As with last year, I’ve decided to do a Bake Off challenge for the blog, so each week I’ll be making one of the dishes the bakers have to make. Last year I had a fantastic time doing it, even though it didn’t do much for my waistline or my bank balance, and so I am looking forward to seeing what the first episode’s challenges are (I have seen on the Sky TV guide that the bakers will be making a Swiss roll, a cherry cake, and traditional British cakes in miniature …).
So here’s a little reminder of what I made on last year’s challenge. Will you be taking part in the challenge this year?
Don’t forget to catch the new series of the Great British Bake Off on BBC1 at 8pm tonight.
This was the technical challenge, and I bought the tin off Amazon and followed Mary’s recipe to the letter, including making a passion fruit curd to be eaten with the cake. It was easy enough to make, but definitely not my favourite kind of cake as it’s very dry due to the lack of butter in the recipe (egg whites make the cake light and airy). My angel food cake tin has been collecting dust in the kitchen ever since!
This was also a technical challenge, and I followed my favourite recipe by Hugh Fearnley-Whittingstall. I’ve made these muffins before and since the GBBO challenge – shop bought ones just taste rubbish by comparison. I remember visiting my Mum in Sussex after making these, so took her a jar of curd and bag of muffins so that she could have a homemade breakfast on me. Lucky mum.
This was a signature bake challenge, and I decided to make a Jason Atherton recipe for apple trifle (with the addition of Welsh cakes being my little tweak), which I made once before but perfected for this challenge. I would have liked to make Ils flottant (the technical challenge for that week) but Andrew hates meringue and I didn’t want to eat them all myself (well, I did, but you know what I mean). I’d make this again.
This was one of my most enjoyable challenges – I’d made a custard tart several years before, using Marcus Wareing’s recipe (as you know from my recent blog post, he is a favourite of mine), and I was keen to make it again so this gave me the perfect opportunity. It has the scope to go terribly wrong, but I was pleased to make a successful tart, and I would definitely make one again.
This one was another signature bake (a traybake) as the technical challenge was tuile biscuits and I didn’t really fancy making them (they seemed a bit hard and not really worth the effort!). I was meeting some friends that weekend, so also wanted a homemade gift for them, so I used a Nigella recipe which I have used before, but tweaked it with the addition of salt to make the caramel a salted caramel. They were insanely delicious and the only reason I haven’t made them since is because I would hoover them all up in one go.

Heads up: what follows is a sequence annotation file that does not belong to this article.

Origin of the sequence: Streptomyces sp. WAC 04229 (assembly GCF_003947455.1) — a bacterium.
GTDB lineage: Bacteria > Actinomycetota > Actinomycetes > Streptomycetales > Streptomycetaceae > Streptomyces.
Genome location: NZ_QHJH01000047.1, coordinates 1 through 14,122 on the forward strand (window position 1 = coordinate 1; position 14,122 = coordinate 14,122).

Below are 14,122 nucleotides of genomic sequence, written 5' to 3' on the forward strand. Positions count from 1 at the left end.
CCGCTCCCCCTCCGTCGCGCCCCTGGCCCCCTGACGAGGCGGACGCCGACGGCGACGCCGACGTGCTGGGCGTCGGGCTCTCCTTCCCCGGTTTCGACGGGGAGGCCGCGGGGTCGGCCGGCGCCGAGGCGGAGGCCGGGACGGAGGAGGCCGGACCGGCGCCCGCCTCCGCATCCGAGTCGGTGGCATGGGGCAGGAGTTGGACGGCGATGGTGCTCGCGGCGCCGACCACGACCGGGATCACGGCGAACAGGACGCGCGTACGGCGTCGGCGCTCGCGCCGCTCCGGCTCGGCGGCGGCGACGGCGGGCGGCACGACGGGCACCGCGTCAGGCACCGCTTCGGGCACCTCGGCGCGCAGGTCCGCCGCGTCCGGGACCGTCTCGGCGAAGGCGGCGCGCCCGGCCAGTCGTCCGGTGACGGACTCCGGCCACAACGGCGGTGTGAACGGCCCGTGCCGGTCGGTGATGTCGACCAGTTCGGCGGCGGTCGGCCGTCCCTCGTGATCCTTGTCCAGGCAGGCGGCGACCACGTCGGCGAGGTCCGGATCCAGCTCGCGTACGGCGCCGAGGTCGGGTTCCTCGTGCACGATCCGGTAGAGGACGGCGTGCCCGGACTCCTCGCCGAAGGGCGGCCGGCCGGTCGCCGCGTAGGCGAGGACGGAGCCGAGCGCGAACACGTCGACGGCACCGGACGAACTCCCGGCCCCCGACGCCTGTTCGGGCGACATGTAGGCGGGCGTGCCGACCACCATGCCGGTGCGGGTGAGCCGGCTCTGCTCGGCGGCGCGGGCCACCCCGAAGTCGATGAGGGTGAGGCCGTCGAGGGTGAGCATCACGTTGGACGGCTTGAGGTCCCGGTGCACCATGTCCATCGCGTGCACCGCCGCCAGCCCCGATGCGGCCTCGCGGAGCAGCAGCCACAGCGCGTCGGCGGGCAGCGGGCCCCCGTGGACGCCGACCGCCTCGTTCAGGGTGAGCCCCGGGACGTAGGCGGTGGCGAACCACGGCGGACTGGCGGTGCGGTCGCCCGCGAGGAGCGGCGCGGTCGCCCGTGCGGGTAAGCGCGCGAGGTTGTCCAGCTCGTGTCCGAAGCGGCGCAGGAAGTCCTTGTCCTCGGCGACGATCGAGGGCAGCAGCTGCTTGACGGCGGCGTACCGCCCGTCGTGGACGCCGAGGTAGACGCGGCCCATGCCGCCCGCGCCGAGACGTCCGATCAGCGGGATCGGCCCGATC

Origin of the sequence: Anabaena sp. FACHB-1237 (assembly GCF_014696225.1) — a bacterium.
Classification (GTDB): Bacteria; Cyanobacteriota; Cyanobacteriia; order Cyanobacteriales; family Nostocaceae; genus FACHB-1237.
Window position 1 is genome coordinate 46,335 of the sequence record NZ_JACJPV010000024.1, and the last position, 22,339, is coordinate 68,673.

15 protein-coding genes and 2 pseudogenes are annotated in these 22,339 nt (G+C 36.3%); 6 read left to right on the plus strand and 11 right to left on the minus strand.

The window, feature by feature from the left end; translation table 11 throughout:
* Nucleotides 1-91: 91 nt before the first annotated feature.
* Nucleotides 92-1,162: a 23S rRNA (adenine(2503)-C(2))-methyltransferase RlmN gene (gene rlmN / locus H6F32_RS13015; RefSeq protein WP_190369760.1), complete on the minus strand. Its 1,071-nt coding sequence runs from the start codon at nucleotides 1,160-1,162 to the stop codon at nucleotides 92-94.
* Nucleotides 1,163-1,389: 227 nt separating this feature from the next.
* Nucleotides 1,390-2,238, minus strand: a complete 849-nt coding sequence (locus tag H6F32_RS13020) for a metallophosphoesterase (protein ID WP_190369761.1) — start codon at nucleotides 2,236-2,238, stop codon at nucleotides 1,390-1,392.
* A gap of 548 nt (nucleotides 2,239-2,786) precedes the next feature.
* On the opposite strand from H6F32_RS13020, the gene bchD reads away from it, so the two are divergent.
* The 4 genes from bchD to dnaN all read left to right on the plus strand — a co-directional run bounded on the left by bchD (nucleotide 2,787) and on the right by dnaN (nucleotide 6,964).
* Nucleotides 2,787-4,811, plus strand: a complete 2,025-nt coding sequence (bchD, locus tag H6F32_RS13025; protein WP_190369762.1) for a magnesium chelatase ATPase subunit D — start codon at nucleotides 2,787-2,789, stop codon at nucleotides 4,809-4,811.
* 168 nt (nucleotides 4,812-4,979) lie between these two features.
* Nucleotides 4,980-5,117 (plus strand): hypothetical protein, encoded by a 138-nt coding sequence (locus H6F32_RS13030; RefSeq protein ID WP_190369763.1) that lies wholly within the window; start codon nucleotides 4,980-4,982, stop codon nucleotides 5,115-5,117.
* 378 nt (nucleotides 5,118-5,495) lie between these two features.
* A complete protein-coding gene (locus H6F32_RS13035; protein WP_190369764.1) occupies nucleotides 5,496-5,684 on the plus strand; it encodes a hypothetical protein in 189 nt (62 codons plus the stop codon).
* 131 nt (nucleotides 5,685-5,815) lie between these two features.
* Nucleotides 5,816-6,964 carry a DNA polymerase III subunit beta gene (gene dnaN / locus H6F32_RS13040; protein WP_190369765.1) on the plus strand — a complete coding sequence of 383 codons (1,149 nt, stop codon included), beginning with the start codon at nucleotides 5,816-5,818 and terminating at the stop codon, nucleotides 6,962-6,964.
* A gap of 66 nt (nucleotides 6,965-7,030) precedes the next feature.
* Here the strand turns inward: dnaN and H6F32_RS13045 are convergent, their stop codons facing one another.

I loved this technical challenge, as it involved making a sweet bread which I had never done before. Andrew wasn’t keen on the idea of sampling the couronne so I ended up taking it to work for a breakfast meeting with colleagues, and they seemed very happy to munch it all. I haven’t made it since, but this has reminded me what a lovely recipe it was, so I am definitely going to make a couronne again sometime.
Well what a bloody faff these little buggers were. I don’t think I have ever enjoyed a cookery experience less. I struggled with the first batch of choux pastry so ended up making a second batch, then had to make vanilla cream to fill them, chocolate ganache and creme chantilly to decorate them. They seemed to take so long to make, with so many processes to follow, and so much fiddly work, that I didn’t find it fun at all. However, eating the little nuns was quite an experience as they tasted amazing. However, eclairs and profiteroles are much easier to make, so I’ll probably never make a religieuse again.
I copped out of making the dacqoise for this week’s technical challenge (I still felt damaged after the stress of the previous week’s religieuse!) and then felt guilty and so made the showstopper (vegetable cake) and signature bake (bread made with unusual flour). My vegetable cake was not the penis shaped one I had been tempted to make for Jo’s hen weekend, but a classical carrot cake by the Hummingbird bakery. I also made a loaf of spelt bread to have with my packed lunch soups. Both were lovely, and I have made them both since.
I made these canapes to take to Jo’s hen weekend, and didn’t even make a single one shaped like a willy! Instead I made gougeres (cheese flavoured choux buns), pesto palmiers and cheese and ham muffins. They were all tasty (cheese and pastry normally is, let’s be honest) and were handy for helping us soak up the vast quantities of booze we consumed. I haven’t made any of .hem again, but I must make the gougeres some time as they were gorgeous!
The final week of the challenge came when our boiler had gone bust, I had been offered a new job, and we were preparing to go on holiday. I made Paul’s pretzels, which were very tasty, but another thing I haven’t made since! I did have one minor glitch where the pretzels stuck to the greaseproof paper which I baked them on, which meant I had to slice off the bottoms of them to make them edible. A bit annoying, but they did still taste nice.